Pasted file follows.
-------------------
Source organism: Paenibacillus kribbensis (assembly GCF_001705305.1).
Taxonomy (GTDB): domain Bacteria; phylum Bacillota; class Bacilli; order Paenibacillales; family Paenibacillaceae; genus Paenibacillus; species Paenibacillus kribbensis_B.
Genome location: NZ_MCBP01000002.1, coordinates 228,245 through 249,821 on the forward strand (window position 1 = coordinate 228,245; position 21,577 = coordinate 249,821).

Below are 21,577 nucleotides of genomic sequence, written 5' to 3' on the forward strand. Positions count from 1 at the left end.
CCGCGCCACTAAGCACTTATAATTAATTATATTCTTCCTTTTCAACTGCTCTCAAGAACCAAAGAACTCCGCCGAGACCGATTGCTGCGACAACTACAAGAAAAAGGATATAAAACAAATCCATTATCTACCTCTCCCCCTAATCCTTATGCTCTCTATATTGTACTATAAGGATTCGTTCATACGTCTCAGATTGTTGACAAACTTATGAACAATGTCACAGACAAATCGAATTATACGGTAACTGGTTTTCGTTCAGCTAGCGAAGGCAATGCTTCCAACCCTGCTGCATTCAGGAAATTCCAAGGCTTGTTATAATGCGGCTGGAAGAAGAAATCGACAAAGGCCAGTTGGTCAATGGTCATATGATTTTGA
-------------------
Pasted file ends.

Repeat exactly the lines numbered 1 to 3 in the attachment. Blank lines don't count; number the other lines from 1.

Source organism: Paenibacillus kribbensis (assembly GCF_001705305.1).
Taxonomy (GTDB): domain Bacteria; phylum Bacillota; class Bacilli; order Paenibacillales; family Paenibacillaceae; genus Paenibacillus; species Paenibacillus kribbensis_B.
Genome location: NZ_MCBP01000002.1, coordinates 228,245 through 249,821 on the forward strand (window position 1 = coordinate 228,245; position 21,577 = coordinate 249,821).